Memory is dynamic, it appears, and fills in the gaps as best it can.
That’s me paraphrasing a line from the film “Waltz with Bashir,” in which an Israeli veteran of the First Lebanon War confronts his own suppressed memories about his involvement in that conflict.
I can remember plenty about my time in Iraq and Afghanistan. But, strangely, when I dream about those experiences the images that come back to me are never vivid.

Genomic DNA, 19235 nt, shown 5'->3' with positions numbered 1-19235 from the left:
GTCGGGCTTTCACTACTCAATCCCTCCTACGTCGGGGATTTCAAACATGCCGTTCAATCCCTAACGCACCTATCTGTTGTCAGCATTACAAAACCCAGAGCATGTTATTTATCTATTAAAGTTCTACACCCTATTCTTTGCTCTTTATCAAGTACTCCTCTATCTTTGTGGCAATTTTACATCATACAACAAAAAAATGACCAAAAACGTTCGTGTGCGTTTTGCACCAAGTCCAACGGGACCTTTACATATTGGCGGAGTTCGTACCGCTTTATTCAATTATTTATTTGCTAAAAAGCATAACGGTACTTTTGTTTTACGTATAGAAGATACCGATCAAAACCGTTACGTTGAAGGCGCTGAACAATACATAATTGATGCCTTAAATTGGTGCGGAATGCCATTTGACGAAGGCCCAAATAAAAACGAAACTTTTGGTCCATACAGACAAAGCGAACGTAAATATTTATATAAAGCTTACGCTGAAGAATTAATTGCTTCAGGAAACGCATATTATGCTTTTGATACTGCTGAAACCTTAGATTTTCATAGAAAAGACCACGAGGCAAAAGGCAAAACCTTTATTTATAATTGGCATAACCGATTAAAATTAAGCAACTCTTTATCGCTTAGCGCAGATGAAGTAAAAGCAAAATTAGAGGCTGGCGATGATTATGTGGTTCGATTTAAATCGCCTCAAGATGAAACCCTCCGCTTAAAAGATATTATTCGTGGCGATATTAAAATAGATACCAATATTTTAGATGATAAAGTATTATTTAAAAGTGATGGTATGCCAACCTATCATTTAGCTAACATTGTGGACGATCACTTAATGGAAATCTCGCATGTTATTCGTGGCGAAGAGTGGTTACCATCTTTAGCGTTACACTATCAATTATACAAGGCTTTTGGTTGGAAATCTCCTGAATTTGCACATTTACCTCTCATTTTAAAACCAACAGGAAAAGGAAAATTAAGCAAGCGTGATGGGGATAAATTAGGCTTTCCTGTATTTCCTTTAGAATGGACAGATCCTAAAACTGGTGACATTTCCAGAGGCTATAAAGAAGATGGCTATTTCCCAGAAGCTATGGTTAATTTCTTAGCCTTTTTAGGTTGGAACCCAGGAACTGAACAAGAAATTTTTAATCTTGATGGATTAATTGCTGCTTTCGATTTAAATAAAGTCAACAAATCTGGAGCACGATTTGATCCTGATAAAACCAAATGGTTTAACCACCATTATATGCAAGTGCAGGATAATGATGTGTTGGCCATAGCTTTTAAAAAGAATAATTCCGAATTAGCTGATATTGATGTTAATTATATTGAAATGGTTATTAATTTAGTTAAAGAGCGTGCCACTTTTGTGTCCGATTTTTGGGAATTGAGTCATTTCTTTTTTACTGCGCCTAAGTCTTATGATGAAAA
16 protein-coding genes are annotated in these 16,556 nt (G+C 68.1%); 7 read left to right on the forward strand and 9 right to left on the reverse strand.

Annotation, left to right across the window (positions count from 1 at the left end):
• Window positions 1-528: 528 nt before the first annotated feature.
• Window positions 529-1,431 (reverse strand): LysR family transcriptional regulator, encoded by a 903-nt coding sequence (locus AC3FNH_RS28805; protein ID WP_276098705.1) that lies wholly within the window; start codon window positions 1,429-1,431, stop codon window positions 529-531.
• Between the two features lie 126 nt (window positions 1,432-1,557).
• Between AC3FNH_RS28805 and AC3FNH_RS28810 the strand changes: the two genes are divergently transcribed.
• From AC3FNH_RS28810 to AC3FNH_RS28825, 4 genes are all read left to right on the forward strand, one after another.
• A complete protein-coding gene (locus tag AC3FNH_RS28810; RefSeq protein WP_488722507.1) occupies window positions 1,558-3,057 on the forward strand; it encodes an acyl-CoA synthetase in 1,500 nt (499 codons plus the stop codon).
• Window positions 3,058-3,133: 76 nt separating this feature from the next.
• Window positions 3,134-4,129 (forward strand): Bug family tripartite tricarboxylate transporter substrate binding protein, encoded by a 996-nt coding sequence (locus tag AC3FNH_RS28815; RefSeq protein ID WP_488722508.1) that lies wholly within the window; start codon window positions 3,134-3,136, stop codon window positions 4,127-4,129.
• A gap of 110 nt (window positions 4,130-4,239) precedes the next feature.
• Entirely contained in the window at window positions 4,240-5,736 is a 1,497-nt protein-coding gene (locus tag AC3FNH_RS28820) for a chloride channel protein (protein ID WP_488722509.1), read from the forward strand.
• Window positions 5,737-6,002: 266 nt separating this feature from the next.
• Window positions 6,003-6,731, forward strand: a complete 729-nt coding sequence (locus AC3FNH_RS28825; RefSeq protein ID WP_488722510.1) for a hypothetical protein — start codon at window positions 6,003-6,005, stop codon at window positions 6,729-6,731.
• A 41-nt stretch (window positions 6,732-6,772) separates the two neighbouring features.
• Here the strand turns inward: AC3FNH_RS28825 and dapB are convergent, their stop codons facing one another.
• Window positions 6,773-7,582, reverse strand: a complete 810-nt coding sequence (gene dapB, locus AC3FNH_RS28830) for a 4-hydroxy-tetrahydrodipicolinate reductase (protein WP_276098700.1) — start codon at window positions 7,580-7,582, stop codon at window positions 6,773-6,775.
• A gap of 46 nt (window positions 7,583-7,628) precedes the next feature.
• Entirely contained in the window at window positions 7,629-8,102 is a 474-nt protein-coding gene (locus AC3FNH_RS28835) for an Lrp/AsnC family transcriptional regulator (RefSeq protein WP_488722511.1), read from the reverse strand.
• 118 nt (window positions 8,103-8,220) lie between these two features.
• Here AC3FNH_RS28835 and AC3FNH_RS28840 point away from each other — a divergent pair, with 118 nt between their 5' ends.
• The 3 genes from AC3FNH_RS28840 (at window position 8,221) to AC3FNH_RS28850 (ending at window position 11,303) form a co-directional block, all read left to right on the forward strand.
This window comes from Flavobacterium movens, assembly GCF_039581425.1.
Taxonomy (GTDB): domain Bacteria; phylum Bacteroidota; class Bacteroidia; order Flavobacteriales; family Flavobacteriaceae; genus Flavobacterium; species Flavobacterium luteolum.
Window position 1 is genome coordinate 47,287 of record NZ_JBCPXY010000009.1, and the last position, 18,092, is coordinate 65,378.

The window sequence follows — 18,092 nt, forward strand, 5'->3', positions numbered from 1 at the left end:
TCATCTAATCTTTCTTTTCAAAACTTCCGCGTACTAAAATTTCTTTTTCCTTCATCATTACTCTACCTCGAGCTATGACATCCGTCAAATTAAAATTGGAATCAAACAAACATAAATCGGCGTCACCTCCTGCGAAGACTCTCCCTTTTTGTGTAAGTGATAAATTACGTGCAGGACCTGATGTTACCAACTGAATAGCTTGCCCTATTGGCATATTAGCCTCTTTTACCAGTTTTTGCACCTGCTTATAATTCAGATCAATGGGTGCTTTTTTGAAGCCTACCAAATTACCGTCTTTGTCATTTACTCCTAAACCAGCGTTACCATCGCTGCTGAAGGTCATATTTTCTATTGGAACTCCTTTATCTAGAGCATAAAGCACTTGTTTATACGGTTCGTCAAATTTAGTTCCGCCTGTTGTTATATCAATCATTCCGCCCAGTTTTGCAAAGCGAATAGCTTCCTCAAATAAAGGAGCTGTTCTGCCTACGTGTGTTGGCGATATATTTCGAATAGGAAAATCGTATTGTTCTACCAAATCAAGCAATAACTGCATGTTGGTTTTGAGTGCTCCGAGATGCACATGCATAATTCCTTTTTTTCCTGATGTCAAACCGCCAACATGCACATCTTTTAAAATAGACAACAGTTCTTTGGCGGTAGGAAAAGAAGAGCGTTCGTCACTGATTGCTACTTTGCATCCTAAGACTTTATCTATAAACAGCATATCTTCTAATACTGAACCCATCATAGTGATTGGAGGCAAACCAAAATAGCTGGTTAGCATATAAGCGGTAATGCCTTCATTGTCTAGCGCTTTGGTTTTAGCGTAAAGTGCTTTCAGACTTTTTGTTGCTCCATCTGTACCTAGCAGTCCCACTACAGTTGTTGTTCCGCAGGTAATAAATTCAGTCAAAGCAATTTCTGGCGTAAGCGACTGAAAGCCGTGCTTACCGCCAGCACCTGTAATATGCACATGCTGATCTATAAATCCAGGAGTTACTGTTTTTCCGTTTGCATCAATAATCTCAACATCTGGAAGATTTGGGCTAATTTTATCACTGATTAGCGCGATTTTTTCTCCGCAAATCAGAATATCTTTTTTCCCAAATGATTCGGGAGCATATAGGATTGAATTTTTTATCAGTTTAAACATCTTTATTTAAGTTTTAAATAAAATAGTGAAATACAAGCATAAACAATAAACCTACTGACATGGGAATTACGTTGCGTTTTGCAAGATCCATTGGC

Instead, my dreams usually involve little activity other than me wandering down some dusty track, with suspicious or indifferent eyes attending my hesitant steps.
There’s never an obvious sense of immediate threat, rather, far more unsettling in this twilight dimension is an overwhelmingly sense of being acutely lost or unable to achieve a simple task.
In my last military-related dream I lost my SA80 A2 rifle and checked the hand grips of the other soldiers’ rifles–where a rifle number was typically written in permanent marker–as I looked for Number 16.
I couldn’t find it before I woke up.